As a young photojournalist, David Fenton instincitively captured some of the most critical political moments of his time. This exhibition presents a vivid insider's view of the anti-war demonstrations, the ferocious government reaction, and the energy of the emerging counterculture that marked the late 1960s. From the legendary trial of the Chicago 7 after the 1968 Democratic Convention to the police shooting of Black Panther organizer Fred Hampton, the Weather Underground's Days of Rage, protestors meeting bayonets at Fort Dix, and the first socially conscious music that unified this powerful movement, SHOTS constitutes a unique record of this turbulent period of American History. 
This exhibition celebrates the publication of SHOTS: An American Photographer's Journal 1967-1972 (Earth Aware Editions, 2005) which brings together the most comprehensive archive of Fenton's black and white photographs from that era. While some of these images were published at the time in Life, Newsweek, the New York Times, and Look, many of them are being made available to the public for the first time in three decades.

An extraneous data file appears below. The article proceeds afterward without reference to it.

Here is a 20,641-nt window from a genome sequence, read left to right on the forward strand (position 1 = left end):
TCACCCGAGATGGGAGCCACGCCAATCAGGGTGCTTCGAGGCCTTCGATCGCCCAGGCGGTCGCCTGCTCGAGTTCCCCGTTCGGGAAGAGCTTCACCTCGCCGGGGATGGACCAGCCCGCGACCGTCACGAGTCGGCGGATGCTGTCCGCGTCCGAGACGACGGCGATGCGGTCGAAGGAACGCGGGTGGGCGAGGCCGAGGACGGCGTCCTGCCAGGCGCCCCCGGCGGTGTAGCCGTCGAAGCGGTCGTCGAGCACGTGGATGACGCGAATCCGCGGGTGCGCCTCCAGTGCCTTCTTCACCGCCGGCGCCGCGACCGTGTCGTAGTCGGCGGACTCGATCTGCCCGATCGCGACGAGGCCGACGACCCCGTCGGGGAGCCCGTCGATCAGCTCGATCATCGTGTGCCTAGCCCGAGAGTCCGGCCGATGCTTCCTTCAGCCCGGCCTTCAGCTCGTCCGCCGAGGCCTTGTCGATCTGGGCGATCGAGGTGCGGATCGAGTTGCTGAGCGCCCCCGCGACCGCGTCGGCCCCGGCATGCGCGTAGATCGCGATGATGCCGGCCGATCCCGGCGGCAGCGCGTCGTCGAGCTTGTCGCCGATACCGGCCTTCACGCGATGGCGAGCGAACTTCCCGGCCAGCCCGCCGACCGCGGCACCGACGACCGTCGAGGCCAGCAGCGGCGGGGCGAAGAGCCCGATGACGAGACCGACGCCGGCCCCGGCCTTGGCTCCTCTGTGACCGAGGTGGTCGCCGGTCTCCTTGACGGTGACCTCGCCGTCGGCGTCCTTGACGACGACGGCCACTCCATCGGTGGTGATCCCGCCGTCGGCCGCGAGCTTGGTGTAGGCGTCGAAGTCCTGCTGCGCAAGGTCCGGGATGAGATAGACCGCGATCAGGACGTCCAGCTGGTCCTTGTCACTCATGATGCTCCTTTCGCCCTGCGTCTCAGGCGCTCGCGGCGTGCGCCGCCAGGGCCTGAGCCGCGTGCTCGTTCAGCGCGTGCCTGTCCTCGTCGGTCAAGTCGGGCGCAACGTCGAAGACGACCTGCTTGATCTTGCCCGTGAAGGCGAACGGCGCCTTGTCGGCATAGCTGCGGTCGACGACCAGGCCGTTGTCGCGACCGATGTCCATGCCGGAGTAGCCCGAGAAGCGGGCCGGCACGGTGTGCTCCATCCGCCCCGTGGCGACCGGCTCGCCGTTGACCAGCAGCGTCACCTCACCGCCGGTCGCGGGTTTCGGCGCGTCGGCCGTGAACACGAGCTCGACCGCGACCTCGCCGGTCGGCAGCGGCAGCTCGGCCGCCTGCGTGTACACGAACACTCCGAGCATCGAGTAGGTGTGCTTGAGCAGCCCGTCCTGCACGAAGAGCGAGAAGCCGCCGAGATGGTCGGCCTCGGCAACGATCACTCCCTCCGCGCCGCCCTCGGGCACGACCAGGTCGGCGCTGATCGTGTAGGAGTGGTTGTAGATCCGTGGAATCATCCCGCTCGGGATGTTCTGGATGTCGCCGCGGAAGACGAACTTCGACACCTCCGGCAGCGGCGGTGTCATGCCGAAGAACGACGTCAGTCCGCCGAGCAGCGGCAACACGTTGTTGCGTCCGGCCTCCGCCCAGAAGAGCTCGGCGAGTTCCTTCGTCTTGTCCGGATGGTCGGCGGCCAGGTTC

In 1982, David Fenton founded Fenton Communications, the nation's largest public interest communications and advertising firm serving organizations and issues related to the environment, public health, and human rights. With offices in New York, Washington, DC, and San Francisco, his firm has helped facilitate the growth of into a three million member online democracy group. In addition, Fenton is the co-founder of three nonprofit organizations: Environmental Media Services, New Economy Communications, and the Death Penalty Information Center. He is the former director of public relations at Rolling Stone magazine and a native of New York City.

Protestors in the Reflecting Pool, Washington DC, May 9, 1970.

Protestors arrested during the Days of Rage, Chicago, IL, October 11, 1969.

For more information or interviews please contact: Govinda Gallery